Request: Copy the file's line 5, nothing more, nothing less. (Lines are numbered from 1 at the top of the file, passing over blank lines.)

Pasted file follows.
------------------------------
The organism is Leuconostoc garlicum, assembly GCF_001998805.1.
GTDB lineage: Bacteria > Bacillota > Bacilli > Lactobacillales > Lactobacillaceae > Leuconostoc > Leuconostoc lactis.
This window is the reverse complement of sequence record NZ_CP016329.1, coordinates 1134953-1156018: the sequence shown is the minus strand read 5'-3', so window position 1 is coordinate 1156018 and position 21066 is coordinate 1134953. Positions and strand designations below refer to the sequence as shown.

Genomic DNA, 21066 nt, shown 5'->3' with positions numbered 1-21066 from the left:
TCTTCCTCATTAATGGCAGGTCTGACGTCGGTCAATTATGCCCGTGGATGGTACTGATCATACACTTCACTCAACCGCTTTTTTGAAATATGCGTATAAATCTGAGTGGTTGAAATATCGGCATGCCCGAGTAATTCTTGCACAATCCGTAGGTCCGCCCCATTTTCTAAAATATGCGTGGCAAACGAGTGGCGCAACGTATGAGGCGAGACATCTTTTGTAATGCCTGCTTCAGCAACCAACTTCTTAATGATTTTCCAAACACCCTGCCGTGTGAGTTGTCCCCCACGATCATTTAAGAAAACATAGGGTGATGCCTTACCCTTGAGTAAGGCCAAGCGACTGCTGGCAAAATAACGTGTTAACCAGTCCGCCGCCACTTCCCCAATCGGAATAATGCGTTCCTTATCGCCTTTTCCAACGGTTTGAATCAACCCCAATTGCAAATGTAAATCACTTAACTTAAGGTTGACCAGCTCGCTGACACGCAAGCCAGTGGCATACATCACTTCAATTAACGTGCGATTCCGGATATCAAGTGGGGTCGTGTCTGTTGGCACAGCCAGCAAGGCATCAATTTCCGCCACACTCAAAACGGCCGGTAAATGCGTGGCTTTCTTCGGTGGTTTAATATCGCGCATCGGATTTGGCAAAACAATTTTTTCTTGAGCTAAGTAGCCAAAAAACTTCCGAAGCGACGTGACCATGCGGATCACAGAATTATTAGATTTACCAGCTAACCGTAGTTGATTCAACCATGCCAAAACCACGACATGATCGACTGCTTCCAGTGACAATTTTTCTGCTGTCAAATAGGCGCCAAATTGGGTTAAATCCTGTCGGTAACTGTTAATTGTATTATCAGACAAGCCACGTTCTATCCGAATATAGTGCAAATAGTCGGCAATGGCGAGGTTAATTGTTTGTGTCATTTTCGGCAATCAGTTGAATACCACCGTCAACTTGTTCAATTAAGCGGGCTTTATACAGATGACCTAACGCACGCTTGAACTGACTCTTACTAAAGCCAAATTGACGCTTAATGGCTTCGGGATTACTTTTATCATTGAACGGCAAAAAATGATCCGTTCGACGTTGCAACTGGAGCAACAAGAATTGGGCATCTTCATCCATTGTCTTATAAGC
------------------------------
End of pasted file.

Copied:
TCTTCCTCATTAATGGCAGGTCTGACGTCGGTCAATTATGCCCGTGGATGGTACTGATCATACACTTCACTCAACCGCTTTTTTGAAATATGCGTATAAATCTGAGTGGTTGAAATATCGGCATGCCCGAGTAATTCTTGCACAATCCGTAGGTCCGCCCCATTTTCTAAAATATGCGTGGCAAACGAGTGGCGCAACGTATGAGGCGAGACATCTTTTGTAATGCCTGCTTCAGCAACCAACTTCTTAATGATTTTCCAAACACCCTGCCGTGTGAGTTGTCCCCCACGATCATTTAAGAAAACATAGGGTGATGCCTTACCCTTGAGTAAGGCCAAGCGACTGCTGGCAAAATAACGTGTTAACCAGTCCGCCGCCACTTCCCCAATCGGAATAATGCGTTCCTTATCGCCTTTTCCAACGGTTTGAATCAACCCCAATTGCAAATGTAAATCACTTAACTTAAGGTTGACCAGCTCGCTGACACGCAAGCCAGTGGCATACATCACTTCAATTAACGTGCGATTCCGGATATCAAGTGGGGTCGTGTCTGTTGGCACAGCCAGCAAGGCATCAATTTCCGCCACACTCAAAACGGCCGGTAAATGCGTGGCTTTCTTCGGTGGTTTAATATCGCGCATCGGATTTGGCAAAACAATTTTTTCTTGAGCTAAGTAGCCAAAAAACTTCCGAAGCGACGTGACCATGCGGATCACAGAATTATTAGATTTACCAGCTAACCGTAGTTGATTCAACCATGCCAAAACCACGACATGATCGACTGCTTCCAGTGACAATTTTTCTGCTGTCAAATAGGCGCCAAATTGGGTTAAATCCTGTCGGTAACTGTTAATTGTATTATCAGACAAGCCACGTTCTATCCGAATATAGTGCAAATAGTCGGCAATGGCGAGGTTAATTGTTTGTGTCATTTTCGGCAATCAGTTGAATACCACCGTCAACTTGTTCAATTAAGCGGGCTTTATACAGATGACCTAACGCACGCTTGAACTGACTCTTACTAAAGCCAAATTGACGCTTAATGGCTTCGGGATTACTTTTATCATTGAACGGCAAAAAATGATCCGTTCGACGTTGCAACTGGAGCAACAAGAATTGGGCATCTTCATCCATTGTCTTATAAGC